My name is Bailey Cox, and I am a junior at Clemson University in South Carolina. I am a marketing major with an economics minor, and I am the co-president and founder of Clemson’s current chapter of The Diabetes Link. I was diagnosed with type 1 diabetes at age ten and started using the Dexcom CGM at age 15.
Initially, I was hesitant to share my blood sugars with others because I did not want to feel inadequate and lose my independence in controlling my own blood sugars. I agreed to share them with my mom and dad, but we quickly realized that we needed to establish some form of guidelines for notifying me. I constantly experienced spikes after eating meals, and my parents would both ask me if I had taken insulin. If my blood sugar did not come down for a little while, they would ask me again, with a tone of disappointment. This led to my own frustration with my high blood sugar, and I would take more insulin, eventually resulting in a low. Due to scenarios like this, we established guidelines.
Eventually, we came to the agreement that they only needed to notify me about my readings if my blood sugar was high for an extended period and had not been treated, or if it was urgently low. It was conducive for them to see my lows because I was often busy with band practice after school or would not wake up to lows during the night.
When leaving for college, my mother asked me if I wanted the freedom to completely take care of my diabetes independently and remove them from my followers list. I could not imagine my family not helping me, so I asked them to continue following me. We continued to abide by our previous boundaries when I went to college. My mom will often text me if my blood sugar is low and if I do not respond, then she will call me and tell me what my blood sugar is and to get something to eat. If I do not answer her calls, she will call one of my friends that can make sure I am okay. I often sleep through my low blood sugars and this has been a great benefit with being five hours away from them.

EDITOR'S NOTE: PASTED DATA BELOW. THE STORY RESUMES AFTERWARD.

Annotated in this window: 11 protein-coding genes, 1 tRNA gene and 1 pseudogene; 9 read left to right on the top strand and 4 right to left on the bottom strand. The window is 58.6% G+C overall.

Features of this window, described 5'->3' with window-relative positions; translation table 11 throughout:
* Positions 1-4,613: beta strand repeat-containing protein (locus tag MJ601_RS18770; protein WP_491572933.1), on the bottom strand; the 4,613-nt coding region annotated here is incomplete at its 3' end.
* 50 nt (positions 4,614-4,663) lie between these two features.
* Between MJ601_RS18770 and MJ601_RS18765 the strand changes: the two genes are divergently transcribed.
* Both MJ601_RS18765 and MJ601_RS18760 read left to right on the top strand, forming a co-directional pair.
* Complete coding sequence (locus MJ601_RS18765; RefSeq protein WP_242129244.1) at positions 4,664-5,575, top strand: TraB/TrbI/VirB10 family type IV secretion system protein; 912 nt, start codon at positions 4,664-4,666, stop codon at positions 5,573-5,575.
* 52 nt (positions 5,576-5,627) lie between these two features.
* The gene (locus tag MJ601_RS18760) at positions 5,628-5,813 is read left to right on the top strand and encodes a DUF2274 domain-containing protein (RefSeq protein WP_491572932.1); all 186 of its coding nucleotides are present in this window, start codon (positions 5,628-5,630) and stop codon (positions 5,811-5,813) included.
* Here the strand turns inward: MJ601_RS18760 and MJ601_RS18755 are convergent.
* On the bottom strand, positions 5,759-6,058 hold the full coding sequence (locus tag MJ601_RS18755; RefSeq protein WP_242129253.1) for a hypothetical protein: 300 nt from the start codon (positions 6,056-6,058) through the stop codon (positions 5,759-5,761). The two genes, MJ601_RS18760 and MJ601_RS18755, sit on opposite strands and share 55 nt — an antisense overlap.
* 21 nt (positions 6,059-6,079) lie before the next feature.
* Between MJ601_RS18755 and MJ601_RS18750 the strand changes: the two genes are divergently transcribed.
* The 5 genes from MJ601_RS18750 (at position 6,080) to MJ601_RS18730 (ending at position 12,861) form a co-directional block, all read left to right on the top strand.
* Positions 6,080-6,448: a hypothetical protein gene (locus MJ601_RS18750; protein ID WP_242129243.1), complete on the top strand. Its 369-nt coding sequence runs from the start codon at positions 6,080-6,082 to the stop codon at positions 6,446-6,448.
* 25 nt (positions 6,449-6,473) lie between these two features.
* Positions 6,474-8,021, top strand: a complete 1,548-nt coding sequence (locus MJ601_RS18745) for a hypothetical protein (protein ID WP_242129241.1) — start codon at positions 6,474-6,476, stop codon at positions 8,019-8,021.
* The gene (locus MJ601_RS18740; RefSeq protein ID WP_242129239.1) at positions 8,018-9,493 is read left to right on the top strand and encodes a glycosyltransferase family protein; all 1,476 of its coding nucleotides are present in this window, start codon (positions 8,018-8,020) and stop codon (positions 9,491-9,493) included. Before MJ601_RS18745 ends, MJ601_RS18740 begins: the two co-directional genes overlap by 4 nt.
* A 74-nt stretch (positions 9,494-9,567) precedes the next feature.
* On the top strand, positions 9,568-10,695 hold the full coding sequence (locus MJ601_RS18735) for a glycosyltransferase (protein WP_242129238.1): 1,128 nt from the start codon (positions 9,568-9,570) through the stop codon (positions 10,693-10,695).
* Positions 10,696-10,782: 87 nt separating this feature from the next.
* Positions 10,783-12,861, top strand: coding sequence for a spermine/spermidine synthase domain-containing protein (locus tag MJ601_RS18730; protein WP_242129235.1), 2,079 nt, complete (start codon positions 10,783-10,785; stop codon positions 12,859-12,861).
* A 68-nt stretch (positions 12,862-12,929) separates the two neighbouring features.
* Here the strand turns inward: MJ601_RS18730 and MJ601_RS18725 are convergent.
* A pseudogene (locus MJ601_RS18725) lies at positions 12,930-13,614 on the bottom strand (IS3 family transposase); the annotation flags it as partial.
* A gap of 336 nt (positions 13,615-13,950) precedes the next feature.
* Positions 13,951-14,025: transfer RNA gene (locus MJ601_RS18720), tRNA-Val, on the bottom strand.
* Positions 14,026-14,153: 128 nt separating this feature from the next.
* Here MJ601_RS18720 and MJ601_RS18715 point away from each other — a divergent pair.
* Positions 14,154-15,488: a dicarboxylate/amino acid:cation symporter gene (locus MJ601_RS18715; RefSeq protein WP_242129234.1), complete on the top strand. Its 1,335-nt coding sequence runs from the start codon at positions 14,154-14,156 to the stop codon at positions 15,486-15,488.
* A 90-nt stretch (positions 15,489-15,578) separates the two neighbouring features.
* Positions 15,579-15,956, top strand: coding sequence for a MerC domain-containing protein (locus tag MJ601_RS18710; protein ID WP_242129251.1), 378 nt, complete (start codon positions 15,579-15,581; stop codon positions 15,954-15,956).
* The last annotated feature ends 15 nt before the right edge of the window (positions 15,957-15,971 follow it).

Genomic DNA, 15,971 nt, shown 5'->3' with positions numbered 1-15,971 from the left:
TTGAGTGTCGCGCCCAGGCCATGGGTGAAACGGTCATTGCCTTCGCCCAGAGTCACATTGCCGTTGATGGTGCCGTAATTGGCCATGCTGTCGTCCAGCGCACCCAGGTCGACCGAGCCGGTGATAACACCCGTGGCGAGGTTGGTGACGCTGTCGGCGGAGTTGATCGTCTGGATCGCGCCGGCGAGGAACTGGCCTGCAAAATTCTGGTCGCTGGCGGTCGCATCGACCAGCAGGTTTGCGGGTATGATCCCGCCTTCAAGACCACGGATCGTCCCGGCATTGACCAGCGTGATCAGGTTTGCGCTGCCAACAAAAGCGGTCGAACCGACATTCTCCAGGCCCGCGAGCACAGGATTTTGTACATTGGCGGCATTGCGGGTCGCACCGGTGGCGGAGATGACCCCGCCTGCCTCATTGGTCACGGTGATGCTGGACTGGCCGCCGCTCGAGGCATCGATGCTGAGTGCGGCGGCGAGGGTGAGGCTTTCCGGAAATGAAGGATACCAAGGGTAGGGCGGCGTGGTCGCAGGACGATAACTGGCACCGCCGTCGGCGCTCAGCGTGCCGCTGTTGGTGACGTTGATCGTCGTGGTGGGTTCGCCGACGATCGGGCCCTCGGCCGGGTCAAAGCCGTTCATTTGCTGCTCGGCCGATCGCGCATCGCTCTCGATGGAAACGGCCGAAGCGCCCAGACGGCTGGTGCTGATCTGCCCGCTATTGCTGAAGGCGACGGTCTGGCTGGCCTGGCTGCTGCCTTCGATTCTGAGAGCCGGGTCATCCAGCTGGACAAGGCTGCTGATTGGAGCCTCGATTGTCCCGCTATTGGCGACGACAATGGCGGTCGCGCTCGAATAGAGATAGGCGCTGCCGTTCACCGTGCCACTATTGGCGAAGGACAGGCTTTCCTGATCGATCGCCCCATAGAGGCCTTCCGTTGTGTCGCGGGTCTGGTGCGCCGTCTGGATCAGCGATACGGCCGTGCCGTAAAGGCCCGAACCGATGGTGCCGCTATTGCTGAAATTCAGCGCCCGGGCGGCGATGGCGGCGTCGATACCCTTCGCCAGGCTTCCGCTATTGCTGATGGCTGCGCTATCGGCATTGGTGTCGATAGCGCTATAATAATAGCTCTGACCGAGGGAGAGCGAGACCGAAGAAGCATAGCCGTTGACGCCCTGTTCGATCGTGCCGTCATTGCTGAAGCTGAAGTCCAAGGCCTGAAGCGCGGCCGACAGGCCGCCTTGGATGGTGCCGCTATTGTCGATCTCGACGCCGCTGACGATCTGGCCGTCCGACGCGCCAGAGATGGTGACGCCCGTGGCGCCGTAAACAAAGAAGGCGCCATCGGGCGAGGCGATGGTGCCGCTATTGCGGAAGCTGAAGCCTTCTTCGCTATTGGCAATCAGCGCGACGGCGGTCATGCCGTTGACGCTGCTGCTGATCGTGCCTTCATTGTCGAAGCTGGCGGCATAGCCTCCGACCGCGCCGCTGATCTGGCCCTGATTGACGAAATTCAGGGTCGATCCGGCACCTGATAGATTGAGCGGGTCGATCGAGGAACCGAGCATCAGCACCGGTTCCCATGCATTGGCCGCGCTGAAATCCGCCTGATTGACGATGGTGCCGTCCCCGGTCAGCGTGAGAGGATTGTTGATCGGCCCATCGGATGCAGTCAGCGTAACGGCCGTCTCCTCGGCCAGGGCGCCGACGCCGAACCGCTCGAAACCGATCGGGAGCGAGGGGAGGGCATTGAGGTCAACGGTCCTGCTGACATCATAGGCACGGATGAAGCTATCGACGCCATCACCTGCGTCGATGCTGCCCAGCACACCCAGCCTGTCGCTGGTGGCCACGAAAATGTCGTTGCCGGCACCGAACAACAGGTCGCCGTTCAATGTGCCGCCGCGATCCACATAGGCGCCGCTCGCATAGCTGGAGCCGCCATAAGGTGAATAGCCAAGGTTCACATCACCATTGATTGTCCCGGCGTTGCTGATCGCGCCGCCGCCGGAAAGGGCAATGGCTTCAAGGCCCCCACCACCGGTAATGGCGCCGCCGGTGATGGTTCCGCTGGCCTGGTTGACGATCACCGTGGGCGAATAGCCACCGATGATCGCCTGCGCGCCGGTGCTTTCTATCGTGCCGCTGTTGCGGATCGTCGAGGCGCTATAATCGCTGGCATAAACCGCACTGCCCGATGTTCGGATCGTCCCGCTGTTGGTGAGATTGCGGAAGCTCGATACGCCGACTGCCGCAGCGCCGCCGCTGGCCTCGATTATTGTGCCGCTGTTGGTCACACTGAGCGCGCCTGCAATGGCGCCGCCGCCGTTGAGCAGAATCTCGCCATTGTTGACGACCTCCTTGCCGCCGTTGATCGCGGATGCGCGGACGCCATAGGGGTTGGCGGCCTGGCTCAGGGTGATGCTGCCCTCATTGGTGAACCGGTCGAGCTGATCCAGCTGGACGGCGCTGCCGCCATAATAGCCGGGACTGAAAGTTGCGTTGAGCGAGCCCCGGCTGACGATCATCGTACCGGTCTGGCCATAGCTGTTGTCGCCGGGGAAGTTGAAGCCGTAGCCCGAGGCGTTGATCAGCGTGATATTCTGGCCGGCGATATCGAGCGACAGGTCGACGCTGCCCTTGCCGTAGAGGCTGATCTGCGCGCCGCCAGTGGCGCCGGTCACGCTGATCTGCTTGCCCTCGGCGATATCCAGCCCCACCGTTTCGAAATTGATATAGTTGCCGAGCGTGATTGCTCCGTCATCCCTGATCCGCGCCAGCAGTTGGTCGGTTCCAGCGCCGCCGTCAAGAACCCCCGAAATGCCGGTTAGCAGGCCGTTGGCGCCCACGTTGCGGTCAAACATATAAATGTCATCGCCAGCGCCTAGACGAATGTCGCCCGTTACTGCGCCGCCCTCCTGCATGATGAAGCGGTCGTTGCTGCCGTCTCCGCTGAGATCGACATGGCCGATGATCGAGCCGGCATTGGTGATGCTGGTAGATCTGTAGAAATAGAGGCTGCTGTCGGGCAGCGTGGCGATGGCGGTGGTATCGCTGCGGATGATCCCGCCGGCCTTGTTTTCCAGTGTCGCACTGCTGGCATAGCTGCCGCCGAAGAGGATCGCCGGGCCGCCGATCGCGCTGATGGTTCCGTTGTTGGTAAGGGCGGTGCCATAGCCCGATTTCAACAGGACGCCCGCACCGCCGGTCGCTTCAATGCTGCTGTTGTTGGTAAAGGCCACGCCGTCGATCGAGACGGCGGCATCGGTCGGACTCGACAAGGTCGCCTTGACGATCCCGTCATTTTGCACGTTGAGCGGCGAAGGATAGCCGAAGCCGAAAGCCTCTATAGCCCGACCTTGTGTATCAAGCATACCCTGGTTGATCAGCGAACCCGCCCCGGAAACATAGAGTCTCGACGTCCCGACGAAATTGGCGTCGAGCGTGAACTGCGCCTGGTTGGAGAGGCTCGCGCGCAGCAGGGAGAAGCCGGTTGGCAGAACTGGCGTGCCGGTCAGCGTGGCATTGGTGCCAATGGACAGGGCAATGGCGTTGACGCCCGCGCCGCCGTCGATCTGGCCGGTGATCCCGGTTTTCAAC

When I met my current roommate, I asked her to follow me because she was someone close to me who could help me in the moment. Over the past three years, I have added all three of my roommates, my best friend at home, and still have my mom and dad following me. My friends were not hesitant to follow me, but instead wanted to make sure that I did not have any reservations about it. They each checked that I was positive I wanted them to follow me, and then asked what exactly they need to look out for on the follow app. My friends have their notifications set only for lows, and when they see that the trend arrow has not changed for at least ten minutes, they make sure that I am treating my blood sugars. At times this does become overwhelming for me, but usually if my blood sugar is low and I am awake and actively eating something, my roommates will understand that they do not need to say something. However, when I receive multiple texts at once, or just have each of them approach me within the same timeframe, I do become slightly frustrated and overwhelmed.
One night while I was asleep, my blood sugar had dropped to about 50. I did not wake up to the feeling or my Dexcom alarm, but my roommate Katherine came to wake me up with juice and some fruit snacks. I would not have taken care of my low blood sugar if she had not woken me up. This can happen at any time, so it is nice to have someone there to help me. After a little bit of time, each of them have come to understand my independence in caring for my blood sugar levels and considers my expectations and boundaries prior to alerting me. It is very beneficial to have my friends following me because they can easily alert me in the moment and help me care for my low blood sugars. I have found that it is essential to have people follow my Dexcom, but also to establish boundaries and expectations that help them to respect my own needs and abilities when it comes to my type 1 diabetes.
Editor’s note: Dexcom is a Corporate member of The Diabetes Link.
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